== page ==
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I was born in Milan on Monday, the 12th of February 1973.

I spent my childhood between Liguria, where my grandparents lived, and Milano San Felice, a residential area situated near the airport of Linate resulting from a pioneering project designed by the architect Caccia Dominioni. Buried in greenery, the neighbourhood was served by plenty of primary and secondary schools, as well as a sports club where mothers met to play bridge and fathers to play tennis. My mother was a French teacher, and my father a manager at the cash and carry wholesaler, Metro SpA. I have a younger sister, Laura. In San Felice, I attended the science high school, Niccolo Machiavelli.


As a young boy, I felt an existentialist suffering dictated by an inability to identify with the values suggested by society and family life. I had countless fears and lots of unanswered questions: who am I, what am I doing here, where am I going? All this to say that the "existentialist" theme got me in its grip at an early age. I was hoping that, with the passage of time and the fulfilment of my obligations, this anxiety would disappear, or at least lessen. It did not.


I read Political Science at the University of Milan, where I graduated with a thesis on the Templars, although hazy are my memories of its lecture halls, where we smoked and discussed the problems of the world.

Meanwhile, my father had died of his own volition. He had fulfilled all his obligations - a family, a career, a reputation - and had ended his life in despair. Naturally, this further stimulated my need for alternative answers. For several years, I underwent therapy three times a week with Prof. Antonio Marigliano, an orthodox Freudian psychoanalyst. My only memory of that long experience is my own voice. In short, my introspection did not seem destined for success, and my father's sorrowful end hovered over me like a mortgage on my future.


A benevolent force probably took my confusion for prayer, and in 1998-1999 I found the answers I was looking for in a man: Antonio Meneghetti.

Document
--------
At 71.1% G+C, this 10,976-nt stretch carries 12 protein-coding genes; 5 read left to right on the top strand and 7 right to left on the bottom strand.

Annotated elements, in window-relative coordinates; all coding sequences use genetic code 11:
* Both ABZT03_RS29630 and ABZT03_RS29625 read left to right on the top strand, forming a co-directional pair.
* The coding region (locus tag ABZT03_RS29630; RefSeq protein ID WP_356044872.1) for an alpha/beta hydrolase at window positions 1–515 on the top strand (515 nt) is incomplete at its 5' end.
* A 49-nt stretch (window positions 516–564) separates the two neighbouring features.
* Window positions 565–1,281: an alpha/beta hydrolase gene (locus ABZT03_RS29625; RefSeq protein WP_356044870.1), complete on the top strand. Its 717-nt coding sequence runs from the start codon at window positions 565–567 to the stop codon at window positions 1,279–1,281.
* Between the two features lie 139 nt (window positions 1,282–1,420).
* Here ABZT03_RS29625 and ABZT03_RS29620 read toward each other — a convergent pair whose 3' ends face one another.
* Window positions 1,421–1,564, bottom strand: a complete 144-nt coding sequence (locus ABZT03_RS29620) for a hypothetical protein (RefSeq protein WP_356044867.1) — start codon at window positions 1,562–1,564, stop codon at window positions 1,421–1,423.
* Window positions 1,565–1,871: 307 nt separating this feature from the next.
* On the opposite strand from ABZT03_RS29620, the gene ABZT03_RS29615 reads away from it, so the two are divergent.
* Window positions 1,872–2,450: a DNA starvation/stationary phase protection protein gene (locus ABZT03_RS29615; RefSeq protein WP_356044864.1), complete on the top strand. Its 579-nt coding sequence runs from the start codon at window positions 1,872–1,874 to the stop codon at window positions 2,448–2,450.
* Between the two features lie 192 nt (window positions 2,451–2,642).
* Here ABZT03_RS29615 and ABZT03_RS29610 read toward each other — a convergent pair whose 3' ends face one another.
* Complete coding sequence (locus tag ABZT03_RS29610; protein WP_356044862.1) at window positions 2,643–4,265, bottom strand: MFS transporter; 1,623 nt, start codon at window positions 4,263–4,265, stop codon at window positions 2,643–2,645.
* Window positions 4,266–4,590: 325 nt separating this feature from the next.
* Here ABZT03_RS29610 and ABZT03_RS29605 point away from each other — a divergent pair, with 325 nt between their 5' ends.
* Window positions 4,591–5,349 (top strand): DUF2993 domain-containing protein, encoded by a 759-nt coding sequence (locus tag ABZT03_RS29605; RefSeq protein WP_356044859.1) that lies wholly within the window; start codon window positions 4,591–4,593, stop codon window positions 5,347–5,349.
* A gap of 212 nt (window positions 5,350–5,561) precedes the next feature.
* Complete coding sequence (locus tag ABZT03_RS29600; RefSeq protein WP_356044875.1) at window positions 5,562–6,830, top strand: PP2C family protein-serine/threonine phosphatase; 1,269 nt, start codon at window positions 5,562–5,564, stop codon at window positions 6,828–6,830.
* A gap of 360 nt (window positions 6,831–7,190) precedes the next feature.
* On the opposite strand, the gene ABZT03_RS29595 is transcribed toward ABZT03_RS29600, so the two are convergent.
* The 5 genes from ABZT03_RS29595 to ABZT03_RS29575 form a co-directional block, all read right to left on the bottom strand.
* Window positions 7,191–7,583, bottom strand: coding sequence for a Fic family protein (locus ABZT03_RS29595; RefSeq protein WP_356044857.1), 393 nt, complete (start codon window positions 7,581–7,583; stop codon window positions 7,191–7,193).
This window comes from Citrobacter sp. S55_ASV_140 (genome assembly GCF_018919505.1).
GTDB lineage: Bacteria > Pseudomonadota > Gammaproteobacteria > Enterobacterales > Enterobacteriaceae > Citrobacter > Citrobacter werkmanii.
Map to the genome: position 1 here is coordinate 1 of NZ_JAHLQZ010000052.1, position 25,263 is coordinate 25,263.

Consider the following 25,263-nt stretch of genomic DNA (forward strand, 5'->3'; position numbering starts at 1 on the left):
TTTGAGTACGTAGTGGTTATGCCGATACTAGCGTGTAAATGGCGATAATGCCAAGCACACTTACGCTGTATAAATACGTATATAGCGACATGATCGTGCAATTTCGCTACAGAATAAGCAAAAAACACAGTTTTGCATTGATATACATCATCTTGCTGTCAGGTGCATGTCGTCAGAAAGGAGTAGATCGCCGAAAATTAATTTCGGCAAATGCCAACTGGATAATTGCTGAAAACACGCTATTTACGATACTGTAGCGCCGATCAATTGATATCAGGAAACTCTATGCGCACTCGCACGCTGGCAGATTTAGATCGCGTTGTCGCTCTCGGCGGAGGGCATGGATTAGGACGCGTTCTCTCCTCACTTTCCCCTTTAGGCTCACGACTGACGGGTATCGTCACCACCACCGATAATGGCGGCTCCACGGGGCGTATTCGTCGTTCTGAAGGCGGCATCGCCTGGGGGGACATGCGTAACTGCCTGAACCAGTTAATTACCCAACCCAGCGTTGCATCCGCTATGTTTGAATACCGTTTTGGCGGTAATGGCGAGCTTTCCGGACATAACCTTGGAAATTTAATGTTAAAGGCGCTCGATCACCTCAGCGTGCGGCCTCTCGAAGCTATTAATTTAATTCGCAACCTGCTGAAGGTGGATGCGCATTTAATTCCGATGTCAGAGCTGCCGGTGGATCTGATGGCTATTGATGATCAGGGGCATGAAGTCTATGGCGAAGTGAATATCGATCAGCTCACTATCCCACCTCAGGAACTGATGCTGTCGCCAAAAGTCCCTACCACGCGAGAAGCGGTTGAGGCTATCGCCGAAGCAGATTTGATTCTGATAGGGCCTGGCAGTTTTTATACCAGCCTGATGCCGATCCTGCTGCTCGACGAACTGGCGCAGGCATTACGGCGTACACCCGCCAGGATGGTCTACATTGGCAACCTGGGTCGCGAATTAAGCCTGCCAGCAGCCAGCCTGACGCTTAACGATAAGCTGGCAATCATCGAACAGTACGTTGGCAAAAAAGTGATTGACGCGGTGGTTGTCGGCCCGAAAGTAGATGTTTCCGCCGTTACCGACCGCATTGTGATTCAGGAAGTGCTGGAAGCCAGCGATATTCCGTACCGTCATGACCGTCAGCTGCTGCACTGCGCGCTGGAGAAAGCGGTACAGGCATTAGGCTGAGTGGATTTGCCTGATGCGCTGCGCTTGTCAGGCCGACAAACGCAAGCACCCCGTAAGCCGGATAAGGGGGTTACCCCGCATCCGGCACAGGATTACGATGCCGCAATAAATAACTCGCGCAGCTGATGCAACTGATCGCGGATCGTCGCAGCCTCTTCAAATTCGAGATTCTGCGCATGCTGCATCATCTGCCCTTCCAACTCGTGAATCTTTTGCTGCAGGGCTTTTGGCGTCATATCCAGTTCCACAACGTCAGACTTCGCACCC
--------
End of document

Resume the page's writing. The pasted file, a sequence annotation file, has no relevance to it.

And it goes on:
Antonio Meneghetti was my master. I know the term may seem old-fashioned, and I will not try to explain it. It's a highly subjective experience that expresses itself through interaction. No theory can describe it. To simplify matters, I can say that, paraphrasing St. Augustine, the truth is in man and not in the message. And so it was for me. I flung myself into an inner search for the fifteen years of my training. These were intense years, during which I forged an original path for our times. I have lived in different parts of this beautiful world - Brazil, Russia, Asia - investigating the fundamentals of personality, and finding them inadequate to support the fulfilment of a happy life. Antonio Meneghetti's message may be found in all major initiation and metaphysical traditions (see René Guénon). Unfortunately, the decadence of our times has led the world to give priority to objects over subjects. In 2005, I took a specialisation course in Psychology at the State University of St. Petersburg, with a thesis on the case history of Dora (Freud), revisited based on the Meneghetti technique.


In 2007, I opened a workshop gallery in Milan, in Via Savona 45, where I developed an artistic style and a new method, both in terms of form and content. This year, I have opened a gallery in Lugano, in Via Nassa 52.

The clouds of my early years have finally cleared.

My philosophy is more concerned with man than with the outcome of his work. I believe that, in addition to an existential journey, human beings are called towards a metaphysical horizon. Countless men have sought it. The message is not new, but I think it requires new forms of communication. My life is a small attempt to help mark out this road.

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